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Explore Earth Science and Make a "Worm Hotel"

Kindergarten Plants, Animals & the Earth Activities: Explore Earth Science and Make a 'Worm Hotel'

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Bugs Everywhere

Some kids may squirm when they see an earthworm, but for most kindergarteners, these slinky critters are rather fascinating.  And for budding scientists, earthworms also an important part of the study of earth science and conservation.  Healthy soil should contain lots and lots of worms—they break down raw materials like dead leaves, ventilate the soil as they move through it, and build it up with their casings.

There’s only one problem for avid kindergarten scientists: worms do all this underground, in the dark!

Want to help your child explore what’s really going on?  Try making this simple “worm hotel” to see what a few worms can do with a little moist soil.

What You Need:

  • Large glass jar, such as an empty mayonnaise jar
  • Sand
  • Potting Soil
  • Dark colored construction paper
  • Tape
  • Sparkly gel markers or glitter glue that can be used on dark paper
  • 3-4 big, healthy earthworms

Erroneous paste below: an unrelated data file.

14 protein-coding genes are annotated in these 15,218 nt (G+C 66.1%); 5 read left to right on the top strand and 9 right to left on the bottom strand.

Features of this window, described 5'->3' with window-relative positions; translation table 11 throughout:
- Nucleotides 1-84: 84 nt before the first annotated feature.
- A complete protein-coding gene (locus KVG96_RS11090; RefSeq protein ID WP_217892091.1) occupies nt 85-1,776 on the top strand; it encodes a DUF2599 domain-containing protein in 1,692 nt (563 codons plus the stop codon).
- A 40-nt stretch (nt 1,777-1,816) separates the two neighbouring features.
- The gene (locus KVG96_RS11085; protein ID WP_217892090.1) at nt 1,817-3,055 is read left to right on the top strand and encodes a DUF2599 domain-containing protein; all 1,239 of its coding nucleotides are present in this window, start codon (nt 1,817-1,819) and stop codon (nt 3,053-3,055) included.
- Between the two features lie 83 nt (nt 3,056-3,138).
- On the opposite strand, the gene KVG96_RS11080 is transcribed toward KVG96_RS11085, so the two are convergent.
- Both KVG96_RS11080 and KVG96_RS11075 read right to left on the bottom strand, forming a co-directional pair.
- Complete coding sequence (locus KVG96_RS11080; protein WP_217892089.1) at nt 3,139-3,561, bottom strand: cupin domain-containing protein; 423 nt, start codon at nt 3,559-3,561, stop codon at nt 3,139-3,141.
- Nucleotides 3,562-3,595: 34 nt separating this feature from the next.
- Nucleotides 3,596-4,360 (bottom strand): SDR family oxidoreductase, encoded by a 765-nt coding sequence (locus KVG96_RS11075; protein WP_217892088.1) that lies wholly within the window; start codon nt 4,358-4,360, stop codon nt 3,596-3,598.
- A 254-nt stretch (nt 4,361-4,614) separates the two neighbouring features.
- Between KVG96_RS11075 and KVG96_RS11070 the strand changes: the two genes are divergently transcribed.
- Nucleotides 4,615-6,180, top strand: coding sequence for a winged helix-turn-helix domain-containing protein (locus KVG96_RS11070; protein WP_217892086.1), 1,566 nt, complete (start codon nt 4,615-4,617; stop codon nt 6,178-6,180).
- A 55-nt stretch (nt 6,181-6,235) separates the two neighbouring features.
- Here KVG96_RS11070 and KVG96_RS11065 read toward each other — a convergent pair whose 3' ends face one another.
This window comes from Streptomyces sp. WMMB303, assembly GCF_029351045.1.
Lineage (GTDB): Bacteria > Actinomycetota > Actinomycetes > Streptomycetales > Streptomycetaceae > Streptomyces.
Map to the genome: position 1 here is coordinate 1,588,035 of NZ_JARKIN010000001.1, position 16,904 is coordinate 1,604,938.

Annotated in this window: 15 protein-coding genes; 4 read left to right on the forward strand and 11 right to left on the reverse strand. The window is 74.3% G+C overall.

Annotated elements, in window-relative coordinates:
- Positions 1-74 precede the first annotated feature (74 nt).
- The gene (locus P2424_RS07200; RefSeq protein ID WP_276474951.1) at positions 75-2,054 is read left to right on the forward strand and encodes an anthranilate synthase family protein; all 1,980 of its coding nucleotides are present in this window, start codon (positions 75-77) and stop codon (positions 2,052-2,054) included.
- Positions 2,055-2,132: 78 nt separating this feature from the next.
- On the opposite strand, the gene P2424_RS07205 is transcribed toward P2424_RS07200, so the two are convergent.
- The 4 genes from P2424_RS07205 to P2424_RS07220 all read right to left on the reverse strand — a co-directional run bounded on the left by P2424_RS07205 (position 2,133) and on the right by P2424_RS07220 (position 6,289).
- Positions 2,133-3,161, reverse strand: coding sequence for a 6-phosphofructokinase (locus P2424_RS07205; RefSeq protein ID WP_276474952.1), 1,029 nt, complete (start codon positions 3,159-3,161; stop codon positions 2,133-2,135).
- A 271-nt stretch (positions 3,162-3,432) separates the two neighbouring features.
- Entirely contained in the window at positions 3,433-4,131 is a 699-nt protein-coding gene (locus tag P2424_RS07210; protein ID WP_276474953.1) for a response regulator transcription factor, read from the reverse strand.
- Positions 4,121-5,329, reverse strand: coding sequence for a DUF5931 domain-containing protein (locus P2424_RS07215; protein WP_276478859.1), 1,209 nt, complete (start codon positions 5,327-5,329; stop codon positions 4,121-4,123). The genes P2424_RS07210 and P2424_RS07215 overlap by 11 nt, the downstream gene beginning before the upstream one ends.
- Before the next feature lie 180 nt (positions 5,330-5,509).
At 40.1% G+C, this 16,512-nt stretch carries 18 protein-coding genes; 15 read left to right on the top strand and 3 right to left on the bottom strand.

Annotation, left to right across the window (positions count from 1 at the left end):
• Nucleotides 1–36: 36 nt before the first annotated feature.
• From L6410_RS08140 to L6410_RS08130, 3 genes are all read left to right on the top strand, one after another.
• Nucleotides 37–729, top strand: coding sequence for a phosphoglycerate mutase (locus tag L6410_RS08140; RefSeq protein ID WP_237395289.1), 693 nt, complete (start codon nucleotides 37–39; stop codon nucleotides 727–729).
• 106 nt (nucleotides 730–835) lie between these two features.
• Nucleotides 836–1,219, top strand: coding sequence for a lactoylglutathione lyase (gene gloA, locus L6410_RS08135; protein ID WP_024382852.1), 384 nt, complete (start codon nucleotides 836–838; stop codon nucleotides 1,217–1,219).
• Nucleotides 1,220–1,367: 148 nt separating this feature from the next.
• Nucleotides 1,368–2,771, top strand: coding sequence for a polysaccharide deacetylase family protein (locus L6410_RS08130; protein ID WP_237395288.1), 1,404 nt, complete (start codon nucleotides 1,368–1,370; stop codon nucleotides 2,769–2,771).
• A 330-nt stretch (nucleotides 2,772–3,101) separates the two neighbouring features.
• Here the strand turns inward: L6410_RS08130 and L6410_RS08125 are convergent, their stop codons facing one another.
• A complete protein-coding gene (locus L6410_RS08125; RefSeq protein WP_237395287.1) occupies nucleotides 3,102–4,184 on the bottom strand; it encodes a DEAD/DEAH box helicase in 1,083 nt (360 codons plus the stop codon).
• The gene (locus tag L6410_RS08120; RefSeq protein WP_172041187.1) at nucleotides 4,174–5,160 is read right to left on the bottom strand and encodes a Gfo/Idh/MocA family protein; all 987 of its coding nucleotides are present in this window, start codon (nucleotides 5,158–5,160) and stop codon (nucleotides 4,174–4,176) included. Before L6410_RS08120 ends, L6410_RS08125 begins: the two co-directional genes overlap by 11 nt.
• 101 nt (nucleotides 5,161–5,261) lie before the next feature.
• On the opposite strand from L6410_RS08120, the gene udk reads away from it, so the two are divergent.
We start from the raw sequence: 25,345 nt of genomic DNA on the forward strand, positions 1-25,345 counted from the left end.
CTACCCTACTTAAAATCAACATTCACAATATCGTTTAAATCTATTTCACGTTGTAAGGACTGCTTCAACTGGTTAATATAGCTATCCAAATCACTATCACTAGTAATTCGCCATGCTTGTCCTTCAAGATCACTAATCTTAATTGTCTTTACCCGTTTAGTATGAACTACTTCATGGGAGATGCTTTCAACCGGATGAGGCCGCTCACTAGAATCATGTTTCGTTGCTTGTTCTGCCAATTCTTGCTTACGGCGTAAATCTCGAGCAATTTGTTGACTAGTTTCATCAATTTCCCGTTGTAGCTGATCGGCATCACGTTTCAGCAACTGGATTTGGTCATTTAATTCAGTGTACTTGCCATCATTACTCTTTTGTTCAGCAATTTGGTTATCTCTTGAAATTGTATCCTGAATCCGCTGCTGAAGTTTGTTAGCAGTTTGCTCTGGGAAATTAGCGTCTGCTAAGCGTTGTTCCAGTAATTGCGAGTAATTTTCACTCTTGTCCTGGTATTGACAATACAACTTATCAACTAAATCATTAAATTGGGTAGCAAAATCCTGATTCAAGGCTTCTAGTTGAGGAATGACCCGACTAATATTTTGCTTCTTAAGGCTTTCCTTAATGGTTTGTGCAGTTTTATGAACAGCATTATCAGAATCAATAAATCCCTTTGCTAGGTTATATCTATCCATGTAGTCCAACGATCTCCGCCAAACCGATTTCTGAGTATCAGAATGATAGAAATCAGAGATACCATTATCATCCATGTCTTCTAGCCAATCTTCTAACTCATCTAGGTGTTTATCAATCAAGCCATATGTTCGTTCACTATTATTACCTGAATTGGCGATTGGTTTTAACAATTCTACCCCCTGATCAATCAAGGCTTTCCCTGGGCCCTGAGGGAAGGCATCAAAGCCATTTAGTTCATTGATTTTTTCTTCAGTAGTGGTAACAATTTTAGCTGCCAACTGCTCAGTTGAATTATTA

• Water

What You Do:

  1. Have your kindergartener start by pouring about 1” of sand onto the bottom of the jar.  Alternate between layers of sand and soil—4 or 5 layers in all—until the layers reach the top of the jar.  
  2. Dampen the whole mixture with some water, and then put the earthworms onto the top.  They will begin to burrow their way into the soil almost immediately. 
  3. Earthworms don’t like bright sun, so now you need to give them a little privacy.  Cut the dark construction paper to size so that it will fit around the jar, and invite your child to take a few minutes to decorate it and perhaps write a title on it.  Then tape the paper around the edge of the jar, taking care to leave the jar top off so that the worms get air. 
  4. After 3-4 days, pull the paper off.  You’ll see that the worms have been very busy: even though you didn’t move the jar, the worms have traveled all around and mixed all the layers together! 
  5. You can continue to watch the worms explore for a few days, but after that, be sure to return them to their natural habitat.  Those little worms are a major part of our ecosystem, constantly digesting and composting and enriching the nutrients in the soil, and hopefully with this activity, even the squirmiest of kids will appreciate the work that they do.
Julie Williams, M.A. Education, taught middle and high school History and English for seventeen years. Since then, she has volunteered in elementary classrooms while raising her two sons and earning a master's in school administration. She has also been a leader in her local PTA.

Updated on Jul 3, 2013
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